Outdoor recreation is one of the best ways to connect with nature and ourselves. Yet America isn’t getting outside the way it used to. Our outdoor recreation programs aim to help change this and create lasting bonds between people and wilderness.
Outdoor recreation is important for:
- Mental health
- Physical health
- Connecting people to wilderness
- Cultivating stewardship
Simply put, our wildlands serve as a healer and a playground for millions of people.
Children across the nation are getting outdoors less than ever before. Yet, children can be America’s best wilderness advocates. When kids play in our national forests, national parks and wildlife refuges, they develop a deep love for nature, turning them into the next generation of wildland stewards.
Over 50 million people recreate on America’s trail systems every year. Trails are the way that the majority of people are able to experience nature. Our work ensures trails are well maintained and that people have great trail experiences.
Visiting our wildlands is inexpensive, but making those lands available costs money. Congress provides funding to land management agencies for maintenance and restoration of our forests and other public lands. But agency budgets are shrinking. The Wilderness Society advocates on behalf of our lands and the people who help keep them open and healthy for the public.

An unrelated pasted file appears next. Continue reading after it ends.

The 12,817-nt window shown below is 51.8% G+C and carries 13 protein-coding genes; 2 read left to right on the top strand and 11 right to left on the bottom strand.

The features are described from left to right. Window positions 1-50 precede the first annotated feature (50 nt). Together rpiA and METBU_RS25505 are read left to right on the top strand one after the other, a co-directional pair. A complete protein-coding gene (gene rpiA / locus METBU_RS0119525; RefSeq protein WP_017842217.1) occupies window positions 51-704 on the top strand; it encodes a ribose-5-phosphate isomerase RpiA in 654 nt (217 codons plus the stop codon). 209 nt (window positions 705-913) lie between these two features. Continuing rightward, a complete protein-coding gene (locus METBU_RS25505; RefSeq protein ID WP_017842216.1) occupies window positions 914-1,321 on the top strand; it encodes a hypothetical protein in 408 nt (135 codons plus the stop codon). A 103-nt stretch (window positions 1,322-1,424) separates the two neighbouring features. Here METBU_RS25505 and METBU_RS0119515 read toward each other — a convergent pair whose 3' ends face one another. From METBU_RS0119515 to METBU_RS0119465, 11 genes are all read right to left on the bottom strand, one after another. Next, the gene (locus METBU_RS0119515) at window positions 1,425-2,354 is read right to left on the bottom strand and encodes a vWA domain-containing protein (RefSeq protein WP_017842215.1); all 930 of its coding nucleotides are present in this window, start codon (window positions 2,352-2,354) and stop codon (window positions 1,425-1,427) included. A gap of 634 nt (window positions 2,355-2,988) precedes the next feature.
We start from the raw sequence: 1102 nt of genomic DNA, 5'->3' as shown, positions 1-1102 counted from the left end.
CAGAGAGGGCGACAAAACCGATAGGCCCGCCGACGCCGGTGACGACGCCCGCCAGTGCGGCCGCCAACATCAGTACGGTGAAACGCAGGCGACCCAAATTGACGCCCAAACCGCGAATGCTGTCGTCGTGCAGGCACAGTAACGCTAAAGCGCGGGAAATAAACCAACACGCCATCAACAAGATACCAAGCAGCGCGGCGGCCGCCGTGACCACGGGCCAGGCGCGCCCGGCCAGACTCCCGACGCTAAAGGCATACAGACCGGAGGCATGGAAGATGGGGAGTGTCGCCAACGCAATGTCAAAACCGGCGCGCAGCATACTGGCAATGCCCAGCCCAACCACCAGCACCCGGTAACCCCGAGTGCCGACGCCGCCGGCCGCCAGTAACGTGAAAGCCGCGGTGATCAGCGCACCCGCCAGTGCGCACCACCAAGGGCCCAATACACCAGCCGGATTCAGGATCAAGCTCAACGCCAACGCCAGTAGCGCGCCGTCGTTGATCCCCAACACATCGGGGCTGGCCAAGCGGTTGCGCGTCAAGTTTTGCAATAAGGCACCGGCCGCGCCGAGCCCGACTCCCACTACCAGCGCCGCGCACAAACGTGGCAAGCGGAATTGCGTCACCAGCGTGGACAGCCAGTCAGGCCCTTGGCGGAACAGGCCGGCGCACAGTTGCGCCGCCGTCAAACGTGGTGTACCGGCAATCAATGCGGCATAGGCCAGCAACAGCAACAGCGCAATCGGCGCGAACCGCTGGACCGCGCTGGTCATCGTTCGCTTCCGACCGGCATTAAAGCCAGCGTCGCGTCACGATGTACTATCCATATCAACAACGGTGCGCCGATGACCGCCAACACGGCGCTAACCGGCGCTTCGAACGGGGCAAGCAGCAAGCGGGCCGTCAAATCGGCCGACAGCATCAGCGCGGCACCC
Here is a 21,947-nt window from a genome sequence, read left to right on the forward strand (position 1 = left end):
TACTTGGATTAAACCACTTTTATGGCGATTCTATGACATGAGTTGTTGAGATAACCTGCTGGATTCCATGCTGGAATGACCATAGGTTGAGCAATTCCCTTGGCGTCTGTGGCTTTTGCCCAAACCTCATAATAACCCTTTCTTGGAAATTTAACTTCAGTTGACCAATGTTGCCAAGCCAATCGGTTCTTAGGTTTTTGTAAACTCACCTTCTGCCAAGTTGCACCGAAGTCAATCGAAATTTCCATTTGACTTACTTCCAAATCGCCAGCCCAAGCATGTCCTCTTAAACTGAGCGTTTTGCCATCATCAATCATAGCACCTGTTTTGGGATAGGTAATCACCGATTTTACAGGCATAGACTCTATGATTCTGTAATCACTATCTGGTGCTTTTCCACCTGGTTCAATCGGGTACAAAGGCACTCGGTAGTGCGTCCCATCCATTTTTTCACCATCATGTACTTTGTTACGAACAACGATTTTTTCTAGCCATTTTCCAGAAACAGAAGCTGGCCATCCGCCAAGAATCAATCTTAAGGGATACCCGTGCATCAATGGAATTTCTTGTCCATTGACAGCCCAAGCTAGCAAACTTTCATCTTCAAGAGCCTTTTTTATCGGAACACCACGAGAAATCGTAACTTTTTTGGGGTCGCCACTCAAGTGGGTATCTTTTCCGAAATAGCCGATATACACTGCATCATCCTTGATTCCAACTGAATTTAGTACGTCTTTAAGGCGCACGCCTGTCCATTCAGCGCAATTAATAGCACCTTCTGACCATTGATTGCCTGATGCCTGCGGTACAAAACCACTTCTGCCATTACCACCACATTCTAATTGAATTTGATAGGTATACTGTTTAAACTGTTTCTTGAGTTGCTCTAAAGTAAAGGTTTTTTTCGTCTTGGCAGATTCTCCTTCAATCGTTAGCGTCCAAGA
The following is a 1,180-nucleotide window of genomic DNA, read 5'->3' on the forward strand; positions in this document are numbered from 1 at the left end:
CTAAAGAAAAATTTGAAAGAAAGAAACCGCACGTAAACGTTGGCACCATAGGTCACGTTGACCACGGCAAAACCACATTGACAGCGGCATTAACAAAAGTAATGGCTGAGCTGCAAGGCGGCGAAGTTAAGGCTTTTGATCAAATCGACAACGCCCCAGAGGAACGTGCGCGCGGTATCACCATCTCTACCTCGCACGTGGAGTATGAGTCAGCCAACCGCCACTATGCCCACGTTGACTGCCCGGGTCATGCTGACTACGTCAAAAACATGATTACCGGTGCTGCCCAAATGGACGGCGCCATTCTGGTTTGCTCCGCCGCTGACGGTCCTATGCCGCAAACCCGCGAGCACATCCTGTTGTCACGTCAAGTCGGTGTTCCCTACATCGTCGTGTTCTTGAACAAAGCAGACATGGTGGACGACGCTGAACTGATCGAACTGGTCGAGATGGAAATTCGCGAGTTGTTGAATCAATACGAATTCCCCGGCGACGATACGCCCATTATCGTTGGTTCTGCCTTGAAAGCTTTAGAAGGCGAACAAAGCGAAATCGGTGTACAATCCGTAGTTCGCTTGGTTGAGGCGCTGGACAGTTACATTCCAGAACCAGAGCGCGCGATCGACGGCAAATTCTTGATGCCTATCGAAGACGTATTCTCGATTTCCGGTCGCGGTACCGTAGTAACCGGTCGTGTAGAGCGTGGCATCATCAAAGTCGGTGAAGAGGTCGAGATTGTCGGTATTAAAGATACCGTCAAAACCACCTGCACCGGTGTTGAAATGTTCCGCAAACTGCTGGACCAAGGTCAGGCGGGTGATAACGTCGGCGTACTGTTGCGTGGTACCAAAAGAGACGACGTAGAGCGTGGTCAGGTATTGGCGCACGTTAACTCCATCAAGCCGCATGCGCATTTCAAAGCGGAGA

Check out our outdoor recreation FAQs and learn something new!
We couldn’t do our outdoor recreation work without the help of members and donors like you. Please join us in our efforts to keep wild places available for generations to come.
Stay current on legislation moving in Congress, issues affecting wilderness and wilderness designation campaigns with our Notes from the Hill.
Add your voice to important wilderness causes and take action to stop threats to our wildlands by joining our community of wilderness activists.
Find fact sheets, reports and other resources related to wilderness policy and conservation.
- Wednesday, August 15, 2018
Today, an assortment of local and national groups, globally-respected scientist organizations, denounced the Department of the Interior’s (DOI) release of draft management plans for Bears Ears and Grand Staircase-Escalante National Monumen
- Thursday, August 9, 2018
The Forest Service is conducting a study of whether to ban mining in the watershed for 20 years. In the meantime, a temporary two-year ban is in place.
Chris Rackens, Senior Representative, Government Relations, Wilderness Society, said:
- Thursday, August 9, 2018
This represents yet another attack on America’s public lands that we must protect for current and future generations.
Congress should reject these proposals which would be destructive and short-sighted and are very unpopular, especially with Western voters who prize the wild character of public lands.
What is a Wilderness Study Area?